"The United States military is not and should not be a global 911 service capable of arriving on the scene within minutes to every possible contingency around the world," Panetta told the Senate Armed Services Committee.Put differently, don't call us, we'll call you.
This comment from Panetta reminded me of a similar one made by Bill Clinton's first Secretary of Defense, William Perry:
I've said before, and I will say it again, the U.S. Army is an Army. It is not a Salvation Army. We're not in the business of providing humanitarian relief.I quoted a similar statement from Perry back in 2004. However, I also noted that when Perry offered this pithy turn of phrase, he typically outlined circumstances when the U.S. military could provide humanitarian assistance.
When do we decide it is important to do that? What are the exceptional cases?
First of all it has to be a catastrophe of large proportions. That was true two years ago, during this cholera thing -- 5,000 people a day were dying. It appears to be true today in the refugee problem in Rwanda and Zaire. Secondly it has to be something where the United States military forces have something unique that they can provide. Two years ago we were the only organization that had the combination of airlift, water purification equipment and engineers that could get in and solve that problem in time. So we did. And finally, it has to be an operation which is acceptably low risk, and in which we have an exit strategy.Presumably, the Obama administration would agree with this, by and large.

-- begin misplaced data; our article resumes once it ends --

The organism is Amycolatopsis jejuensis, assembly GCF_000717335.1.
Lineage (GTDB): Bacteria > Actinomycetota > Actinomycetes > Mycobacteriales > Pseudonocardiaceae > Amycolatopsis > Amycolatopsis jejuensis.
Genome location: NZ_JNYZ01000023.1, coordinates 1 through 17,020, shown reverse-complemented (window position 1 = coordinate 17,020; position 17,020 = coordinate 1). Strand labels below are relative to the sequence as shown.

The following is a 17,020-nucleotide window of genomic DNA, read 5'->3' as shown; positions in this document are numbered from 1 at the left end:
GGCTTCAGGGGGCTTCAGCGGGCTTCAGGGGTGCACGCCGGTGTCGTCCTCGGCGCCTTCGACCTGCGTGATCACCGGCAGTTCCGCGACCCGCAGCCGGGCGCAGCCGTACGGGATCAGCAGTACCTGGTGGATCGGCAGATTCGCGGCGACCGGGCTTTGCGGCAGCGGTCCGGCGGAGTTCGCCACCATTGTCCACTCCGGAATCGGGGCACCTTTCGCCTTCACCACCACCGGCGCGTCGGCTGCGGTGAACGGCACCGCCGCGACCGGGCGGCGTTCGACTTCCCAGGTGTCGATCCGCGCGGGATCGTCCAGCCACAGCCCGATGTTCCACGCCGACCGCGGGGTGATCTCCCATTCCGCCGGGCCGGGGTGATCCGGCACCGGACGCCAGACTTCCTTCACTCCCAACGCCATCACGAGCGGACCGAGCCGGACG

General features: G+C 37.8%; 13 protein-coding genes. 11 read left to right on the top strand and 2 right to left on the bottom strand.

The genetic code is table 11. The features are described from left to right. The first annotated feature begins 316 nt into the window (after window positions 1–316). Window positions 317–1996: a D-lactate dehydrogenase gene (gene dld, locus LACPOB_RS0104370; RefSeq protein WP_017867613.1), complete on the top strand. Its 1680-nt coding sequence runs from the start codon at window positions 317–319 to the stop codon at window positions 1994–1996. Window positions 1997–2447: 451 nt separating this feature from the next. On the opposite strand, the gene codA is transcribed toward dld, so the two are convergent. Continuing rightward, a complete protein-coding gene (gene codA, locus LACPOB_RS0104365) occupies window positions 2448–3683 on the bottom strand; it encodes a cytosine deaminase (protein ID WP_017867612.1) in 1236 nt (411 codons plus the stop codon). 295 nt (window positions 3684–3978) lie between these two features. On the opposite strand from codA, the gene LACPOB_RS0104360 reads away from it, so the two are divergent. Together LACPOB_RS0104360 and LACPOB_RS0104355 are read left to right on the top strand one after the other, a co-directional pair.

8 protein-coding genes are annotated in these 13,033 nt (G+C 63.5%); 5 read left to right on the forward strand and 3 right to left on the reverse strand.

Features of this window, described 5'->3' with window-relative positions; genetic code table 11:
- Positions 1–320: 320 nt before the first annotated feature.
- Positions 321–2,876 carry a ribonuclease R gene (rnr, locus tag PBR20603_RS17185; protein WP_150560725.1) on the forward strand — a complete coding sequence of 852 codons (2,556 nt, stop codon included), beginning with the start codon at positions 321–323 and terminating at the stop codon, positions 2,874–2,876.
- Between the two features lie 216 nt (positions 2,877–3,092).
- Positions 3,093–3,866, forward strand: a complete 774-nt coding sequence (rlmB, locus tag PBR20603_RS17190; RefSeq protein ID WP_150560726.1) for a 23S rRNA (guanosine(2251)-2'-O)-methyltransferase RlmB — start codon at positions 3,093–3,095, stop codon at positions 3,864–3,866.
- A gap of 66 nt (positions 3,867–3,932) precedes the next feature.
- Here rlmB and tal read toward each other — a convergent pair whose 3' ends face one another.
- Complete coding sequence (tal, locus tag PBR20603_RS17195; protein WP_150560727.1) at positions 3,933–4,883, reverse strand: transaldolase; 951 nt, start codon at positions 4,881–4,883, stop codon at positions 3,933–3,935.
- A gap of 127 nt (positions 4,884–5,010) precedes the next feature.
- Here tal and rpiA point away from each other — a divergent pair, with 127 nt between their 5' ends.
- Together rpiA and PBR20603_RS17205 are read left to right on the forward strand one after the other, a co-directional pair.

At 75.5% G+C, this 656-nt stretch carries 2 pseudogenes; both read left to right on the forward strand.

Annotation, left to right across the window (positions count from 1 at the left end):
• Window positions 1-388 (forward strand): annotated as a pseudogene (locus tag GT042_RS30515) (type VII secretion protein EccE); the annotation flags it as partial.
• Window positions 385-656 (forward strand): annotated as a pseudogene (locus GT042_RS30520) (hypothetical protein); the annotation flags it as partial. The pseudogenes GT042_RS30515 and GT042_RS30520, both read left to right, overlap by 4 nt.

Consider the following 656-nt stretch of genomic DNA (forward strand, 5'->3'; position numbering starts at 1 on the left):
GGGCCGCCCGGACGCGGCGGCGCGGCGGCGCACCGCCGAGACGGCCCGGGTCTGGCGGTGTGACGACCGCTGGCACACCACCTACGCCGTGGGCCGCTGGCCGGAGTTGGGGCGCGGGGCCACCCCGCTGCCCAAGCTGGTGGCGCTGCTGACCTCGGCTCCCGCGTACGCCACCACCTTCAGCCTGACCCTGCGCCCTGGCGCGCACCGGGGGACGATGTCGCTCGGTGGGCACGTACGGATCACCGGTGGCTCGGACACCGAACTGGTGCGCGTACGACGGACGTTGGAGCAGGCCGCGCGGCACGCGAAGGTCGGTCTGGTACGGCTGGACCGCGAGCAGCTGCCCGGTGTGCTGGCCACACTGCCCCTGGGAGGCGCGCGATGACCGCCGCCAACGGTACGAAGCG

All of those have applied to operations where we send forces to assist in humanitarian operations. Those are the criteria that we would be applying to any humanitarian operation which we get involved in Africa.
Visit this blog's homepage.
For 140 character IR and foreign policy talk, follow me on twitter.
Or for basketball, baseball, movies or other stuff, follow this personal twitter account.